For some of you, your website is just a place on the internet where people who already know you can find out helpful information, your opening times, your prices etc. But if you want people to find you through your website then creating content has to be an ongoing part of your work.
The power of blogging consistently - Read how it drove a crazy amount of traffic to Paige Brunton’s site.
The internet is a network of connections. Another way that Google knows you are relevant is through the links on your site. There are three kinds -
Internal links: This is where you link to other parts of your own site. Your site map includes these URLs so it’s good for SEO. It also keeps people on your site for longer as they follow the links to other parts of the site.
External links: Links to other people’s sites. Though these take people off your site, they do show that you are relevant and connected.
Inbound links: These are links from other sites to your own, these are gold, you want these. However, they do take a bit of work. Here’s an article on ways to get inbound links.
Obviously one of the easiest ways of getting inbound links is when you post on social media, you are creating links on Facebook, Twitter etc that lead back to your own site.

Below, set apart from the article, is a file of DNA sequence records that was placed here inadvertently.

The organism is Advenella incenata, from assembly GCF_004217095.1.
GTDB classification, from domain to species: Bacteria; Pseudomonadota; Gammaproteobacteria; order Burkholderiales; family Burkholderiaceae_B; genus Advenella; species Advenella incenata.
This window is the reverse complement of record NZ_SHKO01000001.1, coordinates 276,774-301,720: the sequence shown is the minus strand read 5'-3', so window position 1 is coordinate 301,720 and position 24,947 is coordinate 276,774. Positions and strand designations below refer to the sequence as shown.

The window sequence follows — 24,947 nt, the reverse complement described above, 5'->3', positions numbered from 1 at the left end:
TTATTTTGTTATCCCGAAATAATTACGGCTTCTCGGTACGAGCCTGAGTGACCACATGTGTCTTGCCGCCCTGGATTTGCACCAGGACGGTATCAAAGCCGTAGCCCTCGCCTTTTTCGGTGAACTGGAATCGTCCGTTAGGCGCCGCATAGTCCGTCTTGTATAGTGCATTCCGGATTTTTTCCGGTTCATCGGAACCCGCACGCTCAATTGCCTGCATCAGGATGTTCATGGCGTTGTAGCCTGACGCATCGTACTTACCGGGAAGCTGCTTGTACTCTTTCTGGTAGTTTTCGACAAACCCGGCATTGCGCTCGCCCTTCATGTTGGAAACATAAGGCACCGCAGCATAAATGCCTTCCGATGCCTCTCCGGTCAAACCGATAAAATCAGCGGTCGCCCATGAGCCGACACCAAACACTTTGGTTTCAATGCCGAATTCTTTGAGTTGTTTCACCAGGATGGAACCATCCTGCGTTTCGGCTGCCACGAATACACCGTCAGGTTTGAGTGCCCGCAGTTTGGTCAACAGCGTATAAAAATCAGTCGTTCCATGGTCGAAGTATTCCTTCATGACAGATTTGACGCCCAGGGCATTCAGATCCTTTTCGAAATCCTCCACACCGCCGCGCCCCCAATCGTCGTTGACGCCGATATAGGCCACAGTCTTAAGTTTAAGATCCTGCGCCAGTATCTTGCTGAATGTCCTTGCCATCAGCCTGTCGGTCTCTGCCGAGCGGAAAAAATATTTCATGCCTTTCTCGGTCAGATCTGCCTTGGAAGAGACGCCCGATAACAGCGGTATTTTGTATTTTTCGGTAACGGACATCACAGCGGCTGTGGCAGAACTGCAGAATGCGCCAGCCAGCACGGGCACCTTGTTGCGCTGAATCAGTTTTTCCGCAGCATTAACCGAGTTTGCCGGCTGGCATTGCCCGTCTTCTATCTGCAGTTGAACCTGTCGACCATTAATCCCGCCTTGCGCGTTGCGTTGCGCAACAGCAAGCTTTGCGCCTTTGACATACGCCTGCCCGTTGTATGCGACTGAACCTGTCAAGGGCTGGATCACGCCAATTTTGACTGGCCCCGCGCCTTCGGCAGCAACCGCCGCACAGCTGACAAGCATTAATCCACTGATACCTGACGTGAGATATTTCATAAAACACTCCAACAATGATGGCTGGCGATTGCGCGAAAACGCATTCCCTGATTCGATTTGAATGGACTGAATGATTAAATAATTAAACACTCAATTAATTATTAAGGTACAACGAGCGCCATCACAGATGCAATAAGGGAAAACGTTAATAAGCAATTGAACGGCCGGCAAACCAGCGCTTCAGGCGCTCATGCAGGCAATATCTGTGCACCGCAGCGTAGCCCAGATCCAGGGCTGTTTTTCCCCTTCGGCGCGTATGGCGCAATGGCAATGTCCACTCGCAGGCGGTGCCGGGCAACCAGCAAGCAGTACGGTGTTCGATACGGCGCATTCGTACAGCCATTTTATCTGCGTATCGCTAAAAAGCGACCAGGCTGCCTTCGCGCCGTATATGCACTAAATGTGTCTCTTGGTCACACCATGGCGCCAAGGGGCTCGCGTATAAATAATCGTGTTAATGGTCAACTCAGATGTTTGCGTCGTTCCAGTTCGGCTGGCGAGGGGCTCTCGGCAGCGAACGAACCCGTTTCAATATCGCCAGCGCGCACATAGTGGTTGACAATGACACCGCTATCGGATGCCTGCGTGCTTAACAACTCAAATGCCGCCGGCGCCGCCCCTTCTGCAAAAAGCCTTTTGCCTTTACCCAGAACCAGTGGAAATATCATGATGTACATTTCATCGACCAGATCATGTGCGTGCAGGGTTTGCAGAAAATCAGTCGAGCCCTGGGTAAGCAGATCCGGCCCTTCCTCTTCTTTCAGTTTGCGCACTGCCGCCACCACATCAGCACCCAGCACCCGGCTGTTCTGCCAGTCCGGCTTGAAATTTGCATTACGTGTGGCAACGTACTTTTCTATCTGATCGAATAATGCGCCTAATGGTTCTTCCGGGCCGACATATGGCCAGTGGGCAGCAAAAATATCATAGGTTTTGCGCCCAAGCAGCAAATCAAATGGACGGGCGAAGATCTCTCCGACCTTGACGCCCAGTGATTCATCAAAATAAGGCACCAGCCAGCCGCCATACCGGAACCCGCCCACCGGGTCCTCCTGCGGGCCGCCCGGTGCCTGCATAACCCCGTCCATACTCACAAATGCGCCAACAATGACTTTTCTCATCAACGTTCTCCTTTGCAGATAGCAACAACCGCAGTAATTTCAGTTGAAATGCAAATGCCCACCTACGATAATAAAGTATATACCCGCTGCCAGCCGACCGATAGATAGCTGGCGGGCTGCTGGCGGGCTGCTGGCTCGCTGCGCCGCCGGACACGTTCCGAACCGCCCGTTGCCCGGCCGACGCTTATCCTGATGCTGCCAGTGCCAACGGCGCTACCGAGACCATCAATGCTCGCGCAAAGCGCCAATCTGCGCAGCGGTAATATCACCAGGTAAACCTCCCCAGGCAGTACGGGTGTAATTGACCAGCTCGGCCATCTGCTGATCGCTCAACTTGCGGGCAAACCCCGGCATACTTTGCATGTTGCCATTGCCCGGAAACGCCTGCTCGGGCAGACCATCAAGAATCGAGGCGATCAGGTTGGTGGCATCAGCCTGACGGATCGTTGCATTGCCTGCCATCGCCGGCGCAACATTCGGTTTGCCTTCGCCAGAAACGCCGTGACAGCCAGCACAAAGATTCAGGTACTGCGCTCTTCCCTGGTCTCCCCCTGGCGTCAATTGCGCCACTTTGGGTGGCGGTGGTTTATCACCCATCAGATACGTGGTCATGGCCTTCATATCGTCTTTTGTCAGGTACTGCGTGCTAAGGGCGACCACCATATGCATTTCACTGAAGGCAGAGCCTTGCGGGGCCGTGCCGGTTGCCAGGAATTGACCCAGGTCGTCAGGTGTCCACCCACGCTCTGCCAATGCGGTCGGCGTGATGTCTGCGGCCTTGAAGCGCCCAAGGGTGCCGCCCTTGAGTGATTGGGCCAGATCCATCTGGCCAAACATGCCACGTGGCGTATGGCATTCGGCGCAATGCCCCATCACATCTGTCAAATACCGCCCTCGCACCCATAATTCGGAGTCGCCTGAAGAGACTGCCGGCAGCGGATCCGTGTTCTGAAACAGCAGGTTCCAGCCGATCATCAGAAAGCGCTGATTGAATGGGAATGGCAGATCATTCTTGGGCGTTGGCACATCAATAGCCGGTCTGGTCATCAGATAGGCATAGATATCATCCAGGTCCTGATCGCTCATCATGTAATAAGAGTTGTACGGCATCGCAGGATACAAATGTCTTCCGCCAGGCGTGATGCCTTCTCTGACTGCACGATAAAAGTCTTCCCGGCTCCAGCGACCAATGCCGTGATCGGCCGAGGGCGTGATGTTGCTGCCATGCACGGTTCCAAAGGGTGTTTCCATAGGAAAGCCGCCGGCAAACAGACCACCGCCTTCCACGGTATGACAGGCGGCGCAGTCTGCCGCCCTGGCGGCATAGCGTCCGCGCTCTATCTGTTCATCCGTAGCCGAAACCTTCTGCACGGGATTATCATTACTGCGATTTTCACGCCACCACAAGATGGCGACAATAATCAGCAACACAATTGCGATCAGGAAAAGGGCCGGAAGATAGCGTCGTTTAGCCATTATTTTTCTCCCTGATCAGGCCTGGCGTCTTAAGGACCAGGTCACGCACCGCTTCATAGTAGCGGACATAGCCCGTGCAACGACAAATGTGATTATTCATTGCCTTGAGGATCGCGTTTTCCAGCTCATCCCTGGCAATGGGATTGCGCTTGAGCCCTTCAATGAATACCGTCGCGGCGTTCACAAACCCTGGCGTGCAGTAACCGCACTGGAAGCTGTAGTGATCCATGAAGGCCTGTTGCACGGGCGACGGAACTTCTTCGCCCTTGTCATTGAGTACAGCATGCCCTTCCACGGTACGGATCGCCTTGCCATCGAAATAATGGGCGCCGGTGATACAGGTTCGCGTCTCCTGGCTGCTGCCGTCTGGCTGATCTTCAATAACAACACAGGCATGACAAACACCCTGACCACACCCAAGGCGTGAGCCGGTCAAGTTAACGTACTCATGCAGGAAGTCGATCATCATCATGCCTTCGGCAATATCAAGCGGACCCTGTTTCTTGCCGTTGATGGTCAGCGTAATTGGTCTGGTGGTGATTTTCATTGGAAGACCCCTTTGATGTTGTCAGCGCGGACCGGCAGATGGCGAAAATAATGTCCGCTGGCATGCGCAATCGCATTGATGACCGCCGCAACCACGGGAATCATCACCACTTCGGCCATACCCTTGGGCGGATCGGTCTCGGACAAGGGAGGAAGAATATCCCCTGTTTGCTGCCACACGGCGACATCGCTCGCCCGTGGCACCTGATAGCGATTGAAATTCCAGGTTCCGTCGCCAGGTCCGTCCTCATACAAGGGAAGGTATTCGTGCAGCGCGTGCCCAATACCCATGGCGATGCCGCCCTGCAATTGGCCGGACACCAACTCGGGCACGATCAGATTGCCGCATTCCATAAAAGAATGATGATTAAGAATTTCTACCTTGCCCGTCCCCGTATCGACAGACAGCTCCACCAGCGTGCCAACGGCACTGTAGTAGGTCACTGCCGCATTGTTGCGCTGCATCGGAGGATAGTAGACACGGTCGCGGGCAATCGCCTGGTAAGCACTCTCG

‘Social Media is the Internet’
I got this quote from a podcast by Andy J Pizza (not his real name!). Social media is the internet. More and more social media is the way in which people find out about things. If you have a website but you are not using social media then, in a sense, you are using less than half of the internet (I made that statistic up!).
If there’s a new performance coming up by my favourite dance company, I don’t find out by googling their website on the off chance. I find out by seeing a clip of their rehearsals on Instagram. I then go to their site to check out the dates etc.
If there is a new blog post from some web designer that I am interested in I don’t find it by checking on her site each week to see if she’s posted something new, it just appears in my Facebook feed and I follow the link to her site.
Start with whatever seems the most relevant social media for your industry, Twitter, Pinterest, Instagram, Facebook. Make sure you can find the time to post regularly and reply to any comments or messages before getting into other social media platforms. It’s better to do one platform well than a lot erratically.
Read about Squarespace and social media.
Your search engine description
There’s something small but important that you can do today.
Log into the backend of your website and in the main menu go to Settings >> Marketing >> SEO you will come to the place where your site description is. This is what appears in Google when your site comes up in a search. Depending on what it says people may or may not click, so it is worth refining this.
It allows you 300 characters but some search engines show more or less than others, so make sure your first sentence hooks people in.
That’s it for now, even though it is just the tip of the iceberg. I’m off to rewrite my search engine description now. It’s not bad, but I’m sure it could be better!